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Pa. schools, businesses, and housing efforts are among the winners in this year’s state budget

  • Sam Dunklau
Shown is the Capitol ahead of Democratic Gov. Tom Wolf's scheduled budget address for the 2022-23 fiscal year to a joint session of the Pennsylvania House and Senate in Harrisburg, Pa., Tuesday, Feb. 8, 2022. (AP Photo/Matt Rourke)

Shown is the Capitol ahead of Democratic Gov. Tom Wolf's scheduled budget address for the 2022-23 fiscal year to a joint session of the Pennsylvania House and Senate in Harrisburg, Pa., Tuesday, Feb. 8, 2022. (AP Photo/Matt Rourke)

With a $45 billion state budget finally implemented, Pennsylvania schools, businesses and housing projects are the big winners. Each is slated to receive substantially more funding in the new fiscal year.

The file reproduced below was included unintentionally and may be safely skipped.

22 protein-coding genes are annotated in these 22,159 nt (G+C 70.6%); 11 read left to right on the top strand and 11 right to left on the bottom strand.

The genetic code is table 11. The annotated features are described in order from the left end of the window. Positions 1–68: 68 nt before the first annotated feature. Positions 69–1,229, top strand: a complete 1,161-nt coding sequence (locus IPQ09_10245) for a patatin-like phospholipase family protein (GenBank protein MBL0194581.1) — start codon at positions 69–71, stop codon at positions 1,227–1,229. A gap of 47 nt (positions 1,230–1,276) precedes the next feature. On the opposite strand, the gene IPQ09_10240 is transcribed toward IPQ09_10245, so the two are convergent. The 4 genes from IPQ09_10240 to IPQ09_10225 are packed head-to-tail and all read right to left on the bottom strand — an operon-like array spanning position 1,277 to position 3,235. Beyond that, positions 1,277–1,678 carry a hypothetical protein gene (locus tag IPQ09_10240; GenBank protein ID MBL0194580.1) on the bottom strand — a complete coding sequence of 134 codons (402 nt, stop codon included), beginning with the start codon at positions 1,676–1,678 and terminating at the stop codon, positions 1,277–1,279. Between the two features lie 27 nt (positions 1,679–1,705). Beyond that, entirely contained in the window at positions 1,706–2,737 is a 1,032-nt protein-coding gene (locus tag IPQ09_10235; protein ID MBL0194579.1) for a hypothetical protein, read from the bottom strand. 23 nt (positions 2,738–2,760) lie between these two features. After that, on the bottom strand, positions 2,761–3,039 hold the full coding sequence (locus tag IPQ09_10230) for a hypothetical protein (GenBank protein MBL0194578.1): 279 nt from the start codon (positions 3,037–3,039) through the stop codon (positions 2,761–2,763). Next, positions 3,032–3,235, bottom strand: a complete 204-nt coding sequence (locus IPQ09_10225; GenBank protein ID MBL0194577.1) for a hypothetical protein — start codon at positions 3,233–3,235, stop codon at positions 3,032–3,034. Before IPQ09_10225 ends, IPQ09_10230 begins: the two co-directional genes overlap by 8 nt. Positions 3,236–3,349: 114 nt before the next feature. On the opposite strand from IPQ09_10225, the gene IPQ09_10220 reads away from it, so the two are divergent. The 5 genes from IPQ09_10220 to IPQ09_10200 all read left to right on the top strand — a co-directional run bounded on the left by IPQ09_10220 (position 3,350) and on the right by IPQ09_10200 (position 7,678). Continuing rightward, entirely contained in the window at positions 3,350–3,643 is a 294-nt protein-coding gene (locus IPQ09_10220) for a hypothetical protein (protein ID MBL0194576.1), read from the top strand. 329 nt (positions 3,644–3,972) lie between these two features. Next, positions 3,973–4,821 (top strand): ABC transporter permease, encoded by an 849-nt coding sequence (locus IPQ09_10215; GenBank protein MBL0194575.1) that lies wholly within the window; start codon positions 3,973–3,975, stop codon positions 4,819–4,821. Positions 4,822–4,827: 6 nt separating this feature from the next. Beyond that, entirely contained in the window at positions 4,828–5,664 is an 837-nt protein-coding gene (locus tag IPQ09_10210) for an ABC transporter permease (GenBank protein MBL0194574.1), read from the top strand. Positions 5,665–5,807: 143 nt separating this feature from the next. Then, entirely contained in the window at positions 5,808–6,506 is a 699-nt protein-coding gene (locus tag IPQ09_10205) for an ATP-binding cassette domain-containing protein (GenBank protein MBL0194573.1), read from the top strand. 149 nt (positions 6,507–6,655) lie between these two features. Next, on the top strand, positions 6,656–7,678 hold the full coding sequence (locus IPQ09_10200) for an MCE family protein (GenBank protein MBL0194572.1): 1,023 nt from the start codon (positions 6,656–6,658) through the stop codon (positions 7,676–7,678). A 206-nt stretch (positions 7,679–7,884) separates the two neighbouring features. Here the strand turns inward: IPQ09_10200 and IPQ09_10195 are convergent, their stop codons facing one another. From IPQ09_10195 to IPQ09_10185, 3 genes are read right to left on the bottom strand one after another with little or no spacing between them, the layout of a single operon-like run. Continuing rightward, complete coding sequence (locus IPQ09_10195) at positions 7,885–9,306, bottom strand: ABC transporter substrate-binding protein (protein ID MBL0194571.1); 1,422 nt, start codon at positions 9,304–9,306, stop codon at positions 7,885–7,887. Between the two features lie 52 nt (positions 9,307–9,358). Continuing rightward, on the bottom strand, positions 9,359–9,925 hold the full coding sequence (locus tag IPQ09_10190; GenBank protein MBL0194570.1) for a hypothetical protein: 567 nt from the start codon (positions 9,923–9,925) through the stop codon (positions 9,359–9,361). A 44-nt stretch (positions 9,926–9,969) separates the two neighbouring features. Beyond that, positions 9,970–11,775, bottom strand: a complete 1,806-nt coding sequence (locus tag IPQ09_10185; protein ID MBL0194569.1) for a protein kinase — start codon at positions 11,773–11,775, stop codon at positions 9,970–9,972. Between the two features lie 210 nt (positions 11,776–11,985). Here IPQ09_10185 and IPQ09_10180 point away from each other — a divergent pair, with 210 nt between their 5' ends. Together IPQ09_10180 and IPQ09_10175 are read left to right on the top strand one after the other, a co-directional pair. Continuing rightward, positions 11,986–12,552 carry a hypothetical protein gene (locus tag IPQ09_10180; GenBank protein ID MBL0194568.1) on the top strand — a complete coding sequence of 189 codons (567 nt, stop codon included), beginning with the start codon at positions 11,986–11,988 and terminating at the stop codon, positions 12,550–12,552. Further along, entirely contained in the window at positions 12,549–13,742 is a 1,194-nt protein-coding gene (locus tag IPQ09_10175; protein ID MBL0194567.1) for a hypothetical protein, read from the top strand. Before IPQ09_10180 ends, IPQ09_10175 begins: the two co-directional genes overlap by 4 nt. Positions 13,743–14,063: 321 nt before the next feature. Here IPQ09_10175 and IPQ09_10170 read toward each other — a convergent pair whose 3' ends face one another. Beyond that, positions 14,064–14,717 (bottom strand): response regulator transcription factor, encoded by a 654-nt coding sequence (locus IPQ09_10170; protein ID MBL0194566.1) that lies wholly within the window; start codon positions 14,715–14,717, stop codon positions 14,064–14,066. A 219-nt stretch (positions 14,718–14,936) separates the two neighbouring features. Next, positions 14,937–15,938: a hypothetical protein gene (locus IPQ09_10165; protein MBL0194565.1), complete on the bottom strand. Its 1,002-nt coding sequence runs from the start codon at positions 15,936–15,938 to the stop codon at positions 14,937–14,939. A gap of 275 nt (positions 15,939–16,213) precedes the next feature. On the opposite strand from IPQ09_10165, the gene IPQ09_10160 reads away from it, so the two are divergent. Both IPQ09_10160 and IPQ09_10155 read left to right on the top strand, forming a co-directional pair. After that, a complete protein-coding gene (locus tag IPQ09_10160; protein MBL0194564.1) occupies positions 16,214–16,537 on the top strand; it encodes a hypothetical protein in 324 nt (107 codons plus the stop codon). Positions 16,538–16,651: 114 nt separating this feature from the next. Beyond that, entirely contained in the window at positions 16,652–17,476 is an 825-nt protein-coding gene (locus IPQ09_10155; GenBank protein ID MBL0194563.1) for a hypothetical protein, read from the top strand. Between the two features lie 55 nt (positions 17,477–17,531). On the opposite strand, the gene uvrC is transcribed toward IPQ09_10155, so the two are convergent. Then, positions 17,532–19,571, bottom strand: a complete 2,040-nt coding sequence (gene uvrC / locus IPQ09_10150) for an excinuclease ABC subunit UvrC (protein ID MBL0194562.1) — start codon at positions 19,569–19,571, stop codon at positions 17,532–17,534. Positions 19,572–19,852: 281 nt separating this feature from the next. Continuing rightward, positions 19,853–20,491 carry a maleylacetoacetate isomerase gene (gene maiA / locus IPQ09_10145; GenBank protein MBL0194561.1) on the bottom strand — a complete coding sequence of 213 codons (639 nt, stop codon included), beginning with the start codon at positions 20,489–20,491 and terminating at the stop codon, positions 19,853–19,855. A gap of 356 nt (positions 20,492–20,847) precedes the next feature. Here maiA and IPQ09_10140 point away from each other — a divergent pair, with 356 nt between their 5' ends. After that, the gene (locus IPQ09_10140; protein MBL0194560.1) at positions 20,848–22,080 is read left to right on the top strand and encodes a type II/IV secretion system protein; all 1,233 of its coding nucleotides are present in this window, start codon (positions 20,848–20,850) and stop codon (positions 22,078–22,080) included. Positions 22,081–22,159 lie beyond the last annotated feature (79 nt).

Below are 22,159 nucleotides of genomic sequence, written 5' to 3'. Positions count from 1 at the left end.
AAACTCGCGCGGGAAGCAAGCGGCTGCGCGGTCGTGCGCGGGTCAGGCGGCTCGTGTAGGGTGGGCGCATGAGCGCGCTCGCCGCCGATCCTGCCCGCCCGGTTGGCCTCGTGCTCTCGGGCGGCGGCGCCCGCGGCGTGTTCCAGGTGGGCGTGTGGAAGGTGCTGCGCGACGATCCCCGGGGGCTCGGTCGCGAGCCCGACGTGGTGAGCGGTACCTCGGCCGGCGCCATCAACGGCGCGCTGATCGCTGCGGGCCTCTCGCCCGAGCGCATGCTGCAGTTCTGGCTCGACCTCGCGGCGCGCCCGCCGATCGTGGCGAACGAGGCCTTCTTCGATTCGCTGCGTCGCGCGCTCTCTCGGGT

State lawmakers last week unveiled a plan to spend an additional $1.2 billion over last year. Almost $43 billion of the overall budget will come from state taxes, compared to $39 billion last year. The remaining $2 billion will come from a pot of leftover American Rescue Plan money, and gives one-time funding boosts to nearly two dozen efforts.

A broad bipartisan group of legislators backed the plan – and had pretty good things to say about it as votes were being cast.

“This is a significant budget and a step in the right direction for Pennsylvania,” Senate Majority Leader Kim Ward (R-Westmoreland) said. 

“[This budget] makes some very significant progress in some areas that clearly needed some significant attention,” Senate Democratic Appropriations Chair Vincent Hughes (D-Montgomery) added. 

“It’s the most comprehensive package that I have experienced in a long time,” House Appropriations Chair Stan Saylor (R-York) said before that chamber’s vote.